In the month of May 2017, WannaCry, a ransomware may have caused havoc all over the world when it hit nearly 300,000 PCs in 150 countries within just 72 hours, but that doesn’t mean it was a high-quality piece of ransomware. Yes, security researchers at Kaspersky Labs have recently discovered some programming errors in the code of the WannaCrypt ransomware worm.
These programming errors in the code of the WannaCrypt ransomware could allow some of its victims to restore their locked files with publicly available free recovery tools or even with simple commands, without paying for any decryption key.
Anton Ivanov, senior malware analyst at Kaspersky Lab, along with colleagues Fedor Sinitsyn and Orkhan Mamedov, after deeply researching the malware, have detailed three critical errors made by WannaCry developers that could allow sysadmins to restore potentially lost files.
According to the researchers, the issue resides in the way the malware carries out the encryption.
“When Wannacry encrypts its victim’s files, it reads from the original file, encrypts the content and saves it into the file with extension “.WNCRYT”. After encryption it moves “.WNCRYT” into “.WNCRY” and deletes the original file. This deletion logic may vary depending on the location and properties of the victim’s files.”
WannaCry copies the files and creates their encrypted copies because it is not possible for a malicious software to directly encrypt or modify read-only files. While the original files remain untouched but are given a ‘hidden’ attribute, getting the original data back simply requires victims to restore their normal attributes.
Recovering Files from the System Drive (i.e. C drive)
According to researchers, files stored in the ‘important folders’, like Desktop or Documents folder, cannot be recovered without the decryption key because WannaCry has been designed to overwrite original files with random data before removal.
However, researchers noticed that other files stored outside of ‘important folders’ on the system drive could be restored from the temporary folder using a data recovery software.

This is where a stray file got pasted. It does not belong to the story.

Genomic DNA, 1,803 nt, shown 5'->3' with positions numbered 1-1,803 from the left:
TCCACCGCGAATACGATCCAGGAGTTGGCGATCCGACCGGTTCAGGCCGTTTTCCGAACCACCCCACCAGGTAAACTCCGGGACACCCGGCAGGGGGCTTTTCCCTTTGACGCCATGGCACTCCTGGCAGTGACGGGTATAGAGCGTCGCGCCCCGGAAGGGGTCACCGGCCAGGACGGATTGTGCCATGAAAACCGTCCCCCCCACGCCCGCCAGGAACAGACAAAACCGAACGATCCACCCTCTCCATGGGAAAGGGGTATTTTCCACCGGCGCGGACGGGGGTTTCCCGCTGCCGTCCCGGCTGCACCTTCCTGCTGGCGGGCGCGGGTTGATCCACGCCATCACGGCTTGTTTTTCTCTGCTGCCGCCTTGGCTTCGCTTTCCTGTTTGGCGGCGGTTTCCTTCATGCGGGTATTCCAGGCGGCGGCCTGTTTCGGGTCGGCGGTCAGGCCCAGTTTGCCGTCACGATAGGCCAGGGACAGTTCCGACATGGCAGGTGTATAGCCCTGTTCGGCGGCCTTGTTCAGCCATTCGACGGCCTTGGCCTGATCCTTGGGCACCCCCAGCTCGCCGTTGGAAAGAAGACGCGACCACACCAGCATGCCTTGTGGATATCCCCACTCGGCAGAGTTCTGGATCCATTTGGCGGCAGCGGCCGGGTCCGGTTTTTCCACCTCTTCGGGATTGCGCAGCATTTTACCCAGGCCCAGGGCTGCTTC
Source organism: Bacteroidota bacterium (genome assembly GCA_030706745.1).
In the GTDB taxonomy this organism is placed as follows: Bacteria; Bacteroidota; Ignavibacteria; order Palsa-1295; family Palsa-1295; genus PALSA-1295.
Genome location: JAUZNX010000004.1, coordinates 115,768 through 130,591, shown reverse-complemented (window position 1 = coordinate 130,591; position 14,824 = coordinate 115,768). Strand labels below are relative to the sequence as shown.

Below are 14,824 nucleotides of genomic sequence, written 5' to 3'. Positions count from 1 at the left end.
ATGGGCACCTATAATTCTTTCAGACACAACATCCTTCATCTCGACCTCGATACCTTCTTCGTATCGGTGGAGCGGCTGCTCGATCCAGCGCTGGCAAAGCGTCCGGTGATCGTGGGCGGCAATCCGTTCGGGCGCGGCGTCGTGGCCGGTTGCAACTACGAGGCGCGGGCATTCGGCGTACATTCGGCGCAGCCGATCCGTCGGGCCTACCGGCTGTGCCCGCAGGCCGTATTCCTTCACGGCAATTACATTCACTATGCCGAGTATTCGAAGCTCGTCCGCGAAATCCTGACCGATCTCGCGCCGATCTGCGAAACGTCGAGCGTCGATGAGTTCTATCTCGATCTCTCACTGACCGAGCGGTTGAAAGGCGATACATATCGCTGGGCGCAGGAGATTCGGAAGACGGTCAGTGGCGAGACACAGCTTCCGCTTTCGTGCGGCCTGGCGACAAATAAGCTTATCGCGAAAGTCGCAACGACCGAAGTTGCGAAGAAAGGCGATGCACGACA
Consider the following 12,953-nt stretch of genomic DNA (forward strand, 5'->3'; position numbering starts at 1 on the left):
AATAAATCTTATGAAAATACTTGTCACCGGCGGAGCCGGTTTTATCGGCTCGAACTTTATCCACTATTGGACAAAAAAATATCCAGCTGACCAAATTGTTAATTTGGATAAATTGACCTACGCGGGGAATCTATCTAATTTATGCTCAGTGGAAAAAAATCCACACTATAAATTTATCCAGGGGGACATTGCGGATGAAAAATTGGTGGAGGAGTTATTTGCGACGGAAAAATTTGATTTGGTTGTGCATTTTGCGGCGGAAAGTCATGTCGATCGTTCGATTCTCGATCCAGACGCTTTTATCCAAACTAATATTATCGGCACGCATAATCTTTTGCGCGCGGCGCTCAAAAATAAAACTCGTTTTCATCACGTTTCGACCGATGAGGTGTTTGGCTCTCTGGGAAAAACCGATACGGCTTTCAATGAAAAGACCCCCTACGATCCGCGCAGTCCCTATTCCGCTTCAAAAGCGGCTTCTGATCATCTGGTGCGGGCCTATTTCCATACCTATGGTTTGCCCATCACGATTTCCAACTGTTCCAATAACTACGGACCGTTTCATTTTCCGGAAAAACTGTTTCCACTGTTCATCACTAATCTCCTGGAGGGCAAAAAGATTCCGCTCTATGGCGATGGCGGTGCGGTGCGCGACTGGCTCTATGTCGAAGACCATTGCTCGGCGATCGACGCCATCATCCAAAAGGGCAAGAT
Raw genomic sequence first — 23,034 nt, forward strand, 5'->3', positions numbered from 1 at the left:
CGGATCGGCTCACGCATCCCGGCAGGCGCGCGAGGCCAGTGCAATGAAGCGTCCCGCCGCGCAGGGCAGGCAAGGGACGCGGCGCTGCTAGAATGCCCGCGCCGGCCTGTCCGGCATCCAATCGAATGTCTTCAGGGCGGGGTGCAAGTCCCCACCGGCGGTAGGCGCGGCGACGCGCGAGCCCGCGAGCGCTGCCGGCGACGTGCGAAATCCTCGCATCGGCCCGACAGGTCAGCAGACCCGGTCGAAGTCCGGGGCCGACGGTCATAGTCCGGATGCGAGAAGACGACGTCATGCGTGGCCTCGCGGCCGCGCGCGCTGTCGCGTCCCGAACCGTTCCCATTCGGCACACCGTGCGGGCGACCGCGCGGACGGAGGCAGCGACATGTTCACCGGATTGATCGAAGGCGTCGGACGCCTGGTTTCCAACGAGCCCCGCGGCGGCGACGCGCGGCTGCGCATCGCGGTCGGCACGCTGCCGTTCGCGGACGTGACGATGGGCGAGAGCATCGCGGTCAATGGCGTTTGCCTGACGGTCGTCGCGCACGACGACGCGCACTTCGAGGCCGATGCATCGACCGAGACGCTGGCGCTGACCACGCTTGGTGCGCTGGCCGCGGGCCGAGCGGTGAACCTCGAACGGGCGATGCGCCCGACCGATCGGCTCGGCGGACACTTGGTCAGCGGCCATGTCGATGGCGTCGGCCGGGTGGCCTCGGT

“If the file is stored outside of ‘important’ folders, then the original file will be moved to %TEMP%\%d.WNCRYT (where %d denotes a numeric value). These files contain the original data and are not overwritten, they are simply deleted from the disk, which means there is a high chance it will be possible to restore them using data recovery software.”
Recovering Files from the Non-System Drives
According to researchers, for non-system drives, the WannaCry Ransomware creates a hidden ‘$RECYCLE’ folder, which is invisible in Windows File Explorer if it has a default configuration. The malware then moves original files into this directory after encryption. However, you can recover those files just by unhiding the ‘$RECYCLE’ folder.
Also, due to “synchronization errors” in the ransomware code, in many cases the original files stay in the same directory and are not moved into $RECYCLE, making it possible for victims to restore insecurely deleted files using available data recovery software.
WannaCry Ransomware Programming Errors:
Kaspersky Lab researchers have discovered that this ransomware has a bug in its read-only file processing. If there are such files on the infected machine, then the ransomware won’t encrypt them at all. It will only create an encrypted copy of each original file, while the original files themselves only get the “hidden” attribute. When this happens, it is simple to find them and restore their normal attributes.
- The ransomware developers have made a lot of mistakes and the code quality is very low.
- If you were infected with WannaCry ransomware, there is a good possibility that you will be able to restore a lot of the files on the affected computer.
- To restore files, you can use the free utilities available for file recovery.
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